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Craziest administrative reduction or long rank retention that you've seen?

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  • Craziest administrative reduction or long rank retention that you've seen?

    During mobilization a few years ago I saw some crazy ones:

    -CPT to SGT. Former ODA CDR (SF team) deployed as a SGT. He had resigned his commission in the 90's and wanted a piece of the action once OIF started up.

    -MAJ to SGT. Career Guardsman, somehow was promoted through the officer ranks, but never met some basic requirement to retain state or federal commission.

    -SPC to SPC. After what I assume was a long break in service, a RVN vet who was a Spec-4 in that war happened to get deployed for OIF as a SPC.

    -PFC retirement. I don't know how it happened, but at BDE S1 I saw a retirement certificate for a PFC.

    And then there are the stereotypical Guard bums who are happy as junior enlisted and stay a PFC or SPC for over a decade.

  • #2
    Hey S**T happens. Nothing that happened to a warrant? No General to Private reduction?

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    • #3
      I just meant non-judicial reductions. I know there have been LTG to PV1 reductions made before!

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      • #4
        There is a CW2 at state that was a MAJ. I believe he was a Tech, and somehow his type of position was being converted to AGR, he wanted to stay on the tech (state) side of the house and work those benefits etc...so he resigned his commish and went the WO route. :eek:

        Last year we had an E7 that was walking around with a camera, taking pics of everything and following our BDE CDR around. He was being very dangerous, trying to get in front of the .50 cal firing line to take pics etc, when our CO blasted him he was saying "well, I used to be a captain" like anyone cared.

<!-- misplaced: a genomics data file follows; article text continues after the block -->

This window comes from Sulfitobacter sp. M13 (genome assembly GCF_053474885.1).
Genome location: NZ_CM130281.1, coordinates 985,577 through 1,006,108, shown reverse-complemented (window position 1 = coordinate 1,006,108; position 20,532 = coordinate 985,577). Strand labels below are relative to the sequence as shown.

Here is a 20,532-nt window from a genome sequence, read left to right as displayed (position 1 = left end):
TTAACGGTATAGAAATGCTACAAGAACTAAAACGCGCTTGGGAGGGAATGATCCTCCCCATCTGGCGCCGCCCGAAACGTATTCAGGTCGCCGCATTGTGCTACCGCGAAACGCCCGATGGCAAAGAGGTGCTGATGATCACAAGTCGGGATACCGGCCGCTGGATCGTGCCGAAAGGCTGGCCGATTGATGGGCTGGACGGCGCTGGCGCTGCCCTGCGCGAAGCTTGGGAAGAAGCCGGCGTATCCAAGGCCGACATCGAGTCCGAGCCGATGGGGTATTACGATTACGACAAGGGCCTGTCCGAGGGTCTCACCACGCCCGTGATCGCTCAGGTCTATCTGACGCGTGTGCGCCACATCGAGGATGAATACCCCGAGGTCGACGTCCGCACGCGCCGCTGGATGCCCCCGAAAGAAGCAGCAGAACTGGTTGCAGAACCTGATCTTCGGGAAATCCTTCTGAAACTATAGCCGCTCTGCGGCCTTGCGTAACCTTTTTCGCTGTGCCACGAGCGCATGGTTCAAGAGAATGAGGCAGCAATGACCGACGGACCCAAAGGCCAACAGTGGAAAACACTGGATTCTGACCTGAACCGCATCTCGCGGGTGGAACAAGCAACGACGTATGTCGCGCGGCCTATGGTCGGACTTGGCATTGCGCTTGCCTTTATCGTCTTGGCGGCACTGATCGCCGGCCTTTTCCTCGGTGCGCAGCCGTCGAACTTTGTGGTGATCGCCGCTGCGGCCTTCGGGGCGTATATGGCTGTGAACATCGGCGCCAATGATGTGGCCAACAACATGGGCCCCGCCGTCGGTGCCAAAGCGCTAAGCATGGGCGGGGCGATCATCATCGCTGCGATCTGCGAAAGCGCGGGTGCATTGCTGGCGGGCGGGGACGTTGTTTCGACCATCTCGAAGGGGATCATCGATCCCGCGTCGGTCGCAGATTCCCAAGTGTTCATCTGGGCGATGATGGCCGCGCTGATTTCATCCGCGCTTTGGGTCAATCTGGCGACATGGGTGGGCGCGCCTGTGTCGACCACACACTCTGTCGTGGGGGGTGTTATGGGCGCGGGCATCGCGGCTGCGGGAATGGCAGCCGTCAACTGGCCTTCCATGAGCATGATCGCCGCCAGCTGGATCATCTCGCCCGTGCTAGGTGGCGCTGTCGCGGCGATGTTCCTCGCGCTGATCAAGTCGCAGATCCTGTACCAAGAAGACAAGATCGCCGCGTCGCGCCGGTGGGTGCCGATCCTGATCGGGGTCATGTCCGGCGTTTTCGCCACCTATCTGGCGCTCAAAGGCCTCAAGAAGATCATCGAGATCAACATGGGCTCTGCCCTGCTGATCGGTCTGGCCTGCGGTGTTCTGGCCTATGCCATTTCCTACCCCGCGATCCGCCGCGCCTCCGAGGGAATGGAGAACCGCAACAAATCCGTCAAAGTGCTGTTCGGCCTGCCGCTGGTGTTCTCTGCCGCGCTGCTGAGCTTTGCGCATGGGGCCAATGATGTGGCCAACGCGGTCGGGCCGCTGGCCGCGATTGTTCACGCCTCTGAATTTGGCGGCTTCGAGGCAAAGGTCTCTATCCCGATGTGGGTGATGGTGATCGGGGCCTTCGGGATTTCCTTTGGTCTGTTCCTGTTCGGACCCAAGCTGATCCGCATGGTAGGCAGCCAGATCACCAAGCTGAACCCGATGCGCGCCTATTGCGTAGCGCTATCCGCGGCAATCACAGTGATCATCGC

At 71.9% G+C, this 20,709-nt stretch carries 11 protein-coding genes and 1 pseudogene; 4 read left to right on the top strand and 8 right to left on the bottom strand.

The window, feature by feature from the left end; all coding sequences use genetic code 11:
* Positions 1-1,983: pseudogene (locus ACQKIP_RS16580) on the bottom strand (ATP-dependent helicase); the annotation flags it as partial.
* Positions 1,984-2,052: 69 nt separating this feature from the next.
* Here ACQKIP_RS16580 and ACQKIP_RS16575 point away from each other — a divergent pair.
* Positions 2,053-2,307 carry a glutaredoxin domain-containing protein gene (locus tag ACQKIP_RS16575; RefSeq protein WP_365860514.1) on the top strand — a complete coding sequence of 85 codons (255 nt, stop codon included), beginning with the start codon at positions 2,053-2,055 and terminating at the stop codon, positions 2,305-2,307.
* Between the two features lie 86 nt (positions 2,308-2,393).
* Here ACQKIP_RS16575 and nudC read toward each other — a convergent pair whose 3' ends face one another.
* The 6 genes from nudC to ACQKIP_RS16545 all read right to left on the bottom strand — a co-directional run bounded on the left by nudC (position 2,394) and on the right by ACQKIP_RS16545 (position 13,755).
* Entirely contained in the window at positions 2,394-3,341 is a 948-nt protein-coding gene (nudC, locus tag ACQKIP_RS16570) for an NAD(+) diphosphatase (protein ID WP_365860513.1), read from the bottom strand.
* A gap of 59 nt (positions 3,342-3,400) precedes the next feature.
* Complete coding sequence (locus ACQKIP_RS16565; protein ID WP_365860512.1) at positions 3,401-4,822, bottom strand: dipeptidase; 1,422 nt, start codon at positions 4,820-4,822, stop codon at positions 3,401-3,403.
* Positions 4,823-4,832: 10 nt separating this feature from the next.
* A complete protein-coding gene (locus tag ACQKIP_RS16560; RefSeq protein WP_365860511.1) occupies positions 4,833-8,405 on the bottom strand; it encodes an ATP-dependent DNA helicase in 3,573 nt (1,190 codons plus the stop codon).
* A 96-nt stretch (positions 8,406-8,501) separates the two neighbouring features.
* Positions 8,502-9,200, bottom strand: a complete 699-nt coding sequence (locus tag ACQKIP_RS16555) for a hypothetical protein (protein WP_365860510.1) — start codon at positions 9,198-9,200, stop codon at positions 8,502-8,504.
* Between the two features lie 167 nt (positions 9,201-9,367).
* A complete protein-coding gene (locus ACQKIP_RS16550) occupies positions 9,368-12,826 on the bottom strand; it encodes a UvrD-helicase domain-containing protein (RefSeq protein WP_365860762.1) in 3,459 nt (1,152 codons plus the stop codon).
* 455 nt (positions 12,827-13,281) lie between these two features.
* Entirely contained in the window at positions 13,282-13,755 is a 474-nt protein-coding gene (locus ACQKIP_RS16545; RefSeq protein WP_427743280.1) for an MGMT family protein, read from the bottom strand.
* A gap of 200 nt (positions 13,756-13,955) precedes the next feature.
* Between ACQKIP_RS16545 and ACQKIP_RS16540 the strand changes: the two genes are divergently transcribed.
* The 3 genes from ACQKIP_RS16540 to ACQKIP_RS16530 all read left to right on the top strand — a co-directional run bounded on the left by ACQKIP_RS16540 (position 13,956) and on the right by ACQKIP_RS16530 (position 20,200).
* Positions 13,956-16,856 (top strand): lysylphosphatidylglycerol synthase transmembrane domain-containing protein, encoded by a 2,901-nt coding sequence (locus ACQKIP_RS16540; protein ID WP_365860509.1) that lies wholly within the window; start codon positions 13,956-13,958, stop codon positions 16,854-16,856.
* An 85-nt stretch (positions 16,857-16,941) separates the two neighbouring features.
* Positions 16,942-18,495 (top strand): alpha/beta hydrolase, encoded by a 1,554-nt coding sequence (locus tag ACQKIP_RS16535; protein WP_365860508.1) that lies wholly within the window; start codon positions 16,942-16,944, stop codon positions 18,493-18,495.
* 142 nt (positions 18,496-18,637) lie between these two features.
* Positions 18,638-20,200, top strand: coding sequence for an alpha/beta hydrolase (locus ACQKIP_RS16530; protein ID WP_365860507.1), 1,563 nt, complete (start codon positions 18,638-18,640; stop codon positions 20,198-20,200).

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        • #5
          I don't know the details on what happened, but I know a nurse who was a LTC in the ARNG and somehow got non-retained after 16 years of service. She is now an E5 on the air side to finish out her retirement.

          Seemed weird to me, but I'm still a n00b about these things...:confused:

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          • #6
            I am currently seeing the same thing. A LTC nonselect coming back as a E6. Seems like a huge life change.

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            • #7
              Im just glad my recruiter didn't get his rank taken away after his goofy self got the portable rockwall stuck in a carwash...........he does things like that............its normal.........JUST KIDDING SGT!!!!!!!!

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              • #8
                [QUOTE=QuantumRN]I don't know the details on what happened, but I know a nurse who was a LTC in the ARNG and somehow got non-retained after 16 years of service. She is now an E5 on the air side to finish out her retirement.

                Seemed weird to me, but I'm still a n00b about these things...:confused:[/QUOTE]

                Well she will get her top grade for retirement right? (if she held the rank for 3 years?)

                Comment


                • #9
                  [quote=LT_77]There is a CW2 at state that was a MAJ. I believe he was a Tech, and somehow his type of position was being converted to AGR, he wanted to stay on the tech (state) side of the house and work those benefits etc...so he resigned his commish and went the WO route. :eek:
                  [/quote]

                  CW2-CW5 are "Commissioned" Warrant Officers ;) And I doubt he was reduced to WO1. If you were an E-7 in the Guard and go the Warrant route, when you graduate WOCS and return to your unit, you are promoted to CW2.
                  Last edited by WO1 Quinones; October 20th, 2008, 02:03 PM.

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                  • #10
                    Court-Martials

                    [B]Colonel paternity tangle[/B]
                    [B]Army War College O-6s linked in DNA test switch[/B]

                    By Brendan McGarry
                    bmcgarr [COLOR=#0000ff]y@militar[/COLOR] [URL="http://ytimes.com/"][COLOR=#0000ff]ytimes.com[/COLOR][/URL]
                    When they first met in the sum­mer of 1997, he was a major; she was a specialist.